he Gross Domestic Product (GDP) is estimated to have expanded by 5.6 per cent in 2015 which was a slight improvement compared to a 5.3 per cent growth in 2014. This growth was mainly supported by a stable macroeconomic environment and improvement in outputs of agriculture; construction; finance and insurance and real estate. However, growth slowed in a number of sectors including; information and communication, mining and quarrying, and wholesale and retail trade. Similarly, growth in taxes on products slowed during the review period. The growth of accommodation and food services contracted by 1.3 per cent,a less severe performance compared to a revised decline of 16.7 per cent in 2014.
The growth in agriculture was mainly supported by improved weather condition that resulted in significant increases in output of maize, horticultural produce and livestock. However, heavy rains in 2015 were unfavorable to cultivation of some crops like potatoes and tomatoes. Nevertheless the significance of crops that were favoured by the weather far outweighed that of crops negatively impacted upon, resulting in an impressive growth of 5.6 per cent in the agriculture sector.
Construction recorded the fastest growth of 13.6 per cent in 2015 compared to 13.1 per cent in 2014. Growth in construction activities was mainly driven by the ongoing public infrastructure development coupled with the resilient private sector’s expansion in the real estate sector. The financial and insurance sector maintained a robust expansion to grow at 8.7 per cent in 2015 from 8.3 per cent in 2014. This growth was mirrored by a 19.2 per cent rise in the total domestic credit to KSh 2,830.5 billion in December 2015 compared to a growth of 16.1 per cent in December 2014.
Key macroeconomic indicators remained relatively stable and supportive of the growth during the year under review. Overall inflation eased from 6.9 per cent in 2014 to 6.6 per cent in 2015 mainly due to lower prices of energy and transport. Monthly inflation rates fluctuated between 5.5 per cent and 8.0 per cent but were largely contained within the Central Bank’s target throughout the year. Generally, the Shilling depreciated against its major trading currencies as reflected by the weighted trade index which worsened by 5.7 per cent during the review period. The Shilling was mainly supported by a significant fall in the international oil prices as the country cut-back expenditure on importation of petroleum fuels and increased diaspora remittances. However, lower earnings from the tourism sector impacted negatively on the exchange rate of the Shilling in 2015.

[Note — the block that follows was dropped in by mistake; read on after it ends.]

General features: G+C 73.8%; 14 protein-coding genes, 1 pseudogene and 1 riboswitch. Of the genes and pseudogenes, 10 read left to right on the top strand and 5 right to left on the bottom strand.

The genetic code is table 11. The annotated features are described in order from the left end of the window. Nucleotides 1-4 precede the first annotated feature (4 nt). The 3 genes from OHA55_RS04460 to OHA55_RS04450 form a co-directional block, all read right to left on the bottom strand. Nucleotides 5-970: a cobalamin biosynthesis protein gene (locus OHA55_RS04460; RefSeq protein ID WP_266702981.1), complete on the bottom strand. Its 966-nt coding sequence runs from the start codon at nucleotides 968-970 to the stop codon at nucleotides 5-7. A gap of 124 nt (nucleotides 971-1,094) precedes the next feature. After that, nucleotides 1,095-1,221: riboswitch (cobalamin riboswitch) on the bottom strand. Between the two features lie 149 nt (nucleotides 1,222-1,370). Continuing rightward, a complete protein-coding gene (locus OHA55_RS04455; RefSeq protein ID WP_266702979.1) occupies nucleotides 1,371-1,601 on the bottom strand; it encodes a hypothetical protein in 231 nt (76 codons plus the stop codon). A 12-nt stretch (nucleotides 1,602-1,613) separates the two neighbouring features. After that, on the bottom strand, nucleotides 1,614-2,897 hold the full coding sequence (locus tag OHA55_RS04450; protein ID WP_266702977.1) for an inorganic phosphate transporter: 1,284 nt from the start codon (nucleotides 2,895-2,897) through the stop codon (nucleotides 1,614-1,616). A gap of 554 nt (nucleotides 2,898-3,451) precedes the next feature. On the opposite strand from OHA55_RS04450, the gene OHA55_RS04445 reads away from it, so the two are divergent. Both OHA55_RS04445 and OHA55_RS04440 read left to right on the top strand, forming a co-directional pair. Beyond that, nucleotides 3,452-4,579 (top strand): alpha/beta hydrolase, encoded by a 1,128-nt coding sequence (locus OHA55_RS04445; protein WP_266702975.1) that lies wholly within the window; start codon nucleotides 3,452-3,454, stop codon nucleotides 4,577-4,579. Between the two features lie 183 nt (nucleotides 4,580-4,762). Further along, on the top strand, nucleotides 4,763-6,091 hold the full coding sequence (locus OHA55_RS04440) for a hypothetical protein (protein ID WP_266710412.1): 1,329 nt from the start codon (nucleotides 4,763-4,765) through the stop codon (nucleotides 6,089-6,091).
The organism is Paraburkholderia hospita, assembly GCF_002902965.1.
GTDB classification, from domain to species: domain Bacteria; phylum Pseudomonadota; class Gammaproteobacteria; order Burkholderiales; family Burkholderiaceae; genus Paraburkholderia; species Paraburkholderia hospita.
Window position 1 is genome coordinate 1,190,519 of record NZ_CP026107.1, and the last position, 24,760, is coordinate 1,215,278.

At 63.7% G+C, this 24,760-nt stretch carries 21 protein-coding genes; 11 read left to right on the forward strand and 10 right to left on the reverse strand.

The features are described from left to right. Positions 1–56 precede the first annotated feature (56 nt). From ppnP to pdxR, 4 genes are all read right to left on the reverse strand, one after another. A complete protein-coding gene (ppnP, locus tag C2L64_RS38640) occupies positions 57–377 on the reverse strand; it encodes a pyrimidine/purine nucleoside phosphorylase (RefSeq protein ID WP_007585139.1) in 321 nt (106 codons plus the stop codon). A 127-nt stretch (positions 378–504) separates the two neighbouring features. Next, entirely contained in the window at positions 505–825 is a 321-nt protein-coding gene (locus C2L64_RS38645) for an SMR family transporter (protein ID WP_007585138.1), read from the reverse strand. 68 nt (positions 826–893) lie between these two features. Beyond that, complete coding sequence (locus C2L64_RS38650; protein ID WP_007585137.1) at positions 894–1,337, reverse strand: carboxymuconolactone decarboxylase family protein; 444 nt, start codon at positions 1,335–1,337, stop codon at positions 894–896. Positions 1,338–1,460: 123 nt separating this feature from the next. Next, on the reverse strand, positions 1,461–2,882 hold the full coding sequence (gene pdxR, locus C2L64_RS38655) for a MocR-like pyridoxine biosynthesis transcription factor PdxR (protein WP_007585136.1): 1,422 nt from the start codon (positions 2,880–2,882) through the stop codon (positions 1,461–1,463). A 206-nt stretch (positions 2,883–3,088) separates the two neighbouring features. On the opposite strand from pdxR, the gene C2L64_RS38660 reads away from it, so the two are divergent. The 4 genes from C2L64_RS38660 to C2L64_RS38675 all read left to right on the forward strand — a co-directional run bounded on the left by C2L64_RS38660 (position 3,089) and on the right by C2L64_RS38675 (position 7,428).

In response to rising inflation at the beginning of the year and instability of the shilling, the monetary authorities adjusted the Central Bank Rate (CBR) from 8.50 per cent to 10.0 per cent in June and later to 11.5 per cent in July 2015. The weighted average interest rates on commercial banks loans and advances rose by 1.40 percentage points to 17.45 per cent in December 2015 compared to 15.99 per cent in December 2014. The index of stocks traded at the Nairobi Securities Exchange (NSE) declined significantly from a high of 5,346 points in the first quarter of 2015 to 4,040 points in December 2015.
In 2015, the current account balance improved largely due to a decline in the import bill against a substantial growth in export earnings. The decrease in the import bill was mainly due to the fall in the international oil prices. The growth in export earnings was largely driven by improved prices for some commodities which more than offset the effects of the fall in quantities of export. However, the country’s export growth was curtailed by suppressed external demand.
The effects of the fall in fuel prices were experienced across most of the industries, with the main beneficiary being transport and storage where there was a significant decline in costs of production. Other sectors that significantly gained from the lower fuel prices include construction and thermal generation of electricity.
Agricultural Statistics refer to a branch of economic statistics that deals with the collection, processing and analysis of data on domesticated plants and animals. Rural statistics refer to broad range of statistics (economic, social, demographic, agricultural,etc.) covering the rural areas of a country. In this case rural statistics refer to those statistics that are agriculture related.
Agriculture sector is the backbone of Kenya’s economy. It contributes about 25 percent to the Gross Domestic Product (GDP) of Kenya and is the source of livelihood for most of the rural population; as such it is inevitably the key to food security and reduction of poverty. Agriculture is not only key to economic growth of Kenya but also the determinant of equity in development and is fundamental to reducing poverty and hunger.
Over the years, in order to improve the agricultural sector, Kenya has developed several policy documents the main ones being: Kenya Vision 2030 (2008-2030) which is the long term development blueprint for the country. Its aim is to transform Kenya to a newly industrializing middle income country providing a high quality life to its citizens by 2030. The Vision was motivated by a collective aspiration for a better society in Kenya by 2030. Implementation of the Vision would also enable achievement of the Sustainable Development Goals (SDGs) for Kenya.